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jolau July 18 2010 10:08 AM

Firefly/Serenity Question....
I just watched the entire series and the movie, and I have one odd question.

How long do you think the Reavers can last?

They don't reproduce naturally, and it seems as if much of what the Reavers do will cause thier numbers to dwindle (living in unsafe ships, malnutrition from lack of food, combat casualties, etc. etc.)

It seems as if the Reavers sole means of keeping thier numbers is through converting, either torturing the people they capture into becoming one, or exposing them to the Pax. (Although I think it's possible they are intertwined somehow)

Any ideas?

Hermiod July 18 2010 11:52 AM

Re: Firefly/Serenity Question....
^Probably not long. In my view, the one thing stopping the Alliance from wiping them out was the fact that they made a handy barrier to stop people getting through to Miranda to find out about the Pax.

Now it's public knowledge, they're just a nuisance to be dealt with.

Guy Gardener July 18 2010 01:14 PM

Re: Firefly/Serenity Question....
It's early days.

besides, we don't know how man has been genetically modified to live a little longer considering how long it takes to stabilize a colony.

chardman July 18 2010 04:15 PM

Re: Firefly/Serenity Question....
I too have recently re-watched the whole series as well as the film, and would like to know: Where was it ever established that the Reavers "don't reproduce naturally"? I sure don't remember anything remotely like that being said, or even implied, by anything on-screen.

I'd sat that devoid of the usual social restraints, and driven almost entirely by their more animalistic urges, I'd think they'd breed like rabbits.

propita July 18 2010 04:20 PM

Re: Firefly/Serenity Question....
Well, they'd have to not rape the women to death first. Then not kill the kids before, during, or after they're born. I really don't see that happening.

In fact, whenever shows/movies have had Reaver-type societies, I've never understood how the society lasted. Since they're all ready to kill, how do they get along long enough to do anything, let alone fly a damn spaceship? Is someone in charge? Do the "recognize" each other and so don't kill each other? A simple line, "They don't kill their own" would at least "explain" why there's some stability in their society.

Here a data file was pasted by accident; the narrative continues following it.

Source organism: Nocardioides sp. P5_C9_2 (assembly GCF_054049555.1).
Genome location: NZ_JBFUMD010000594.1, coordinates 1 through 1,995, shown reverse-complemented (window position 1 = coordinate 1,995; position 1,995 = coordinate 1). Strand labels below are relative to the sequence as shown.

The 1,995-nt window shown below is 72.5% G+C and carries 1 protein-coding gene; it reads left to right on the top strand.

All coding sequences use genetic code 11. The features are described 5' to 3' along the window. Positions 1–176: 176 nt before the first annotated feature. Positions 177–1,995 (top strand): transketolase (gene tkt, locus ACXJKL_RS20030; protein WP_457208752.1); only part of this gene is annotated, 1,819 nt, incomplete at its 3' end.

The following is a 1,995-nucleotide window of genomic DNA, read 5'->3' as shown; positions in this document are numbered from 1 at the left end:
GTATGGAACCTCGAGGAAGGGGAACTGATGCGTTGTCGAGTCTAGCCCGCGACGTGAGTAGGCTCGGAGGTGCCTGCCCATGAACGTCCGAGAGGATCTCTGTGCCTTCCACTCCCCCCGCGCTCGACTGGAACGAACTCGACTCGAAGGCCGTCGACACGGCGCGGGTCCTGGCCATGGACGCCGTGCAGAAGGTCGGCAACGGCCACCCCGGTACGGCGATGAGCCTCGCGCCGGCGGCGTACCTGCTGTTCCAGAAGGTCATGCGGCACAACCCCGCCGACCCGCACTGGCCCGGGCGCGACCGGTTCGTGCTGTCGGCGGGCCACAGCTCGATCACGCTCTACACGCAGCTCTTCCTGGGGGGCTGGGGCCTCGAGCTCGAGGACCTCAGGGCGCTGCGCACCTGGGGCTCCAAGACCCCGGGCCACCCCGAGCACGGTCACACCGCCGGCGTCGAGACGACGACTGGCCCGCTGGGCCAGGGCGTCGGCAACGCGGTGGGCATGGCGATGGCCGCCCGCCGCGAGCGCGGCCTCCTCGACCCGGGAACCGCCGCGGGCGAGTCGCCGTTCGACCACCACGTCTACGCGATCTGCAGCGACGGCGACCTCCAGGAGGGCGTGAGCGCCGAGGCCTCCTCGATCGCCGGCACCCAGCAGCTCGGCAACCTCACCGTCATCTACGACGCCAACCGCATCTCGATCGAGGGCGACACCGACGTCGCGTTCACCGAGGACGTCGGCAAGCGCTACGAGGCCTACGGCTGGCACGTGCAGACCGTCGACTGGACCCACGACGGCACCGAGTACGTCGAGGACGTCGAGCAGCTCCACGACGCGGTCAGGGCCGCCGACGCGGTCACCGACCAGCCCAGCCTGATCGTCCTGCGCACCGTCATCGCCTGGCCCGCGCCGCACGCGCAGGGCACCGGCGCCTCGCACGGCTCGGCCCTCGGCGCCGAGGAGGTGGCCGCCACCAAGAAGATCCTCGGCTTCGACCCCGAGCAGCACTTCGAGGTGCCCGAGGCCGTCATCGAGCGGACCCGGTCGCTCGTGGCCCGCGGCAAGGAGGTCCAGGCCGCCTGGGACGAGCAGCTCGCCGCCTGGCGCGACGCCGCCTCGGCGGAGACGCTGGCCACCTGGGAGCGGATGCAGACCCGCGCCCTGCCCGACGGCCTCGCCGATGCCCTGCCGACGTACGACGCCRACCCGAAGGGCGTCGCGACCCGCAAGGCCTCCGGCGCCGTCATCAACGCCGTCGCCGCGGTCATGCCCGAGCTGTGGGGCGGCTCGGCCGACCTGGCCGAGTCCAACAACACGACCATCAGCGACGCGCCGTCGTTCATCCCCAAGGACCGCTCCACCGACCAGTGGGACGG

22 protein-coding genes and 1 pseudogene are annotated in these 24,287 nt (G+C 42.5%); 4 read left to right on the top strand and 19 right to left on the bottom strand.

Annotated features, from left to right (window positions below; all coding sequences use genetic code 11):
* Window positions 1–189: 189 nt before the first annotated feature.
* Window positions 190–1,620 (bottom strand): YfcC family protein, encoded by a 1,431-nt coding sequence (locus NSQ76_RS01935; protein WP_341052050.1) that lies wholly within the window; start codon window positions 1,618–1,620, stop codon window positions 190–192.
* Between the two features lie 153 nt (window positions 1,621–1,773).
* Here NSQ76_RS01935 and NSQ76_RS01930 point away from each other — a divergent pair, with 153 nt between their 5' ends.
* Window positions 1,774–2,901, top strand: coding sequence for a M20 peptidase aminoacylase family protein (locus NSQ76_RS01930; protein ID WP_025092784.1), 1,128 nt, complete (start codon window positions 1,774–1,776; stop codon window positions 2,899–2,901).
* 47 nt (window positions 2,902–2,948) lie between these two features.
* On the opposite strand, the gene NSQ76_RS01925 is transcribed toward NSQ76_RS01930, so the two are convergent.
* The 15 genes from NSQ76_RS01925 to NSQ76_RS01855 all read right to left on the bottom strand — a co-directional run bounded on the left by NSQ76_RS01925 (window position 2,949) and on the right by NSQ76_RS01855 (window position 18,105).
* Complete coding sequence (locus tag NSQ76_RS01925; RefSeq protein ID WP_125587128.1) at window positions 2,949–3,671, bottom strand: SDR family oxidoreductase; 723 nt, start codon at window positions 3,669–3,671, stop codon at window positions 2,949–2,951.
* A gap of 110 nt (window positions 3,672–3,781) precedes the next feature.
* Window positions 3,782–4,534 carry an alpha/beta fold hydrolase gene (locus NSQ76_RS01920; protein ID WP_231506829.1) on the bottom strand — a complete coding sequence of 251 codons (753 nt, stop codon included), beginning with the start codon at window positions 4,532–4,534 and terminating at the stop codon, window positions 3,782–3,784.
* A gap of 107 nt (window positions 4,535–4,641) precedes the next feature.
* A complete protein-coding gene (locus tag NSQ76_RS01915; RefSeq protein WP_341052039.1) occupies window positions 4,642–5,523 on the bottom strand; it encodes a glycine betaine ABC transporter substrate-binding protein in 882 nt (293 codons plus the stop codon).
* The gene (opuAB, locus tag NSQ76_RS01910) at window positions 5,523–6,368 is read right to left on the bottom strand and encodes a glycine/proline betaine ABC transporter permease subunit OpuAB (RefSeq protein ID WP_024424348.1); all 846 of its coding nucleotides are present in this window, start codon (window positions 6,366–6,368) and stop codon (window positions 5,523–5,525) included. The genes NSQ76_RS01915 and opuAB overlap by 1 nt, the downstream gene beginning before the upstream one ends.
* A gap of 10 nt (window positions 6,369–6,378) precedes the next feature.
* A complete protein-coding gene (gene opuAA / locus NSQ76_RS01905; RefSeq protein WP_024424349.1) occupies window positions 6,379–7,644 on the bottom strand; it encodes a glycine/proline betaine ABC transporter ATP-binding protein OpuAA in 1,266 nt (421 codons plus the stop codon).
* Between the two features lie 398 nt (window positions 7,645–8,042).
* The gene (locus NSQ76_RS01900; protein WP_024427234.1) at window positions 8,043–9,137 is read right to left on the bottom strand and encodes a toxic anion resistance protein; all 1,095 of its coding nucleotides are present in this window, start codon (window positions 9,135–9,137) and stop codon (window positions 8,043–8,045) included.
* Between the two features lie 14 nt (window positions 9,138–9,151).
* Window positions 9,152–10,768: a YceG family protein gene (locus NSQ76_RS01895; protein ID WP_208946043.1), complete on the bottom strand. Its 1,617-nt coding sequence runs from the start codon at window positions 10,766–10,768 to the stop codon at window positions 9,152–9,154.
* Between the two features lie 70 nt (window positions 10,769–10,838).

David cgc July 18 2010 04:42 PM

Re: Firefly/Serenity Question....
Well, obviously they don't kill their own. Those ships all have crews. They didn't even kill the guy in "Bushwacked," and he was only potentially one of them. My guess would be that they can recognize people who share their reaction to the Pax chemical, and don't mind them, but it's seeing the ones who would be pacified by it is what drives them into a rage. They probably have some sort of society and order among themselves, though no one would see it since, anyone who tried to observe them would quickly be eaten.

Kibbin July 18 2010 06:28 PM

Re: Firefly/Serenity Question....
Actually that sounds like the best answer to it I've heard David and is my new answer to be given out should anybody ask. Not that anybody is likely too, but still.

Gaith July 18 2010 08:22 PM

Re: Firefly/Serenity Question....
Aye, this question has been asked several times before... to quote myself: ;)


Gaith wrote: (Post 3559225)
The Reavers - the whole plot's raison d'Ítre - make no sense whatsoever. If they're rage-filled crazies who are always super-aggressive, as the movie pretty clearly states, than how can they pilot and maintain their ships? Particularly since the show and movie are always stressing Serenity's fragility, the Reavers' spacefaring capabilities should be impossible.

It didn't have to be that way. For all we know from "Serenity" (the pilot) and their attack on the moon in the movie's first half, Reavers are just normal guys who take stim-packs or chug Romulan ale before going into battle. But, in order to make a fairly banal statement about human nature (breaking news: doping the bejeezus out of people infringes upon their humanity!), Whedon absolutely shredded the already tenuous credibility of his 'verse according to his own rules.

David cgc's answer is probably the best in-universe reply we're going to get. My reply is that it shows that Whedon didn't spend any more time thinking about the plot of his movie than he did on sketching the characters therein.

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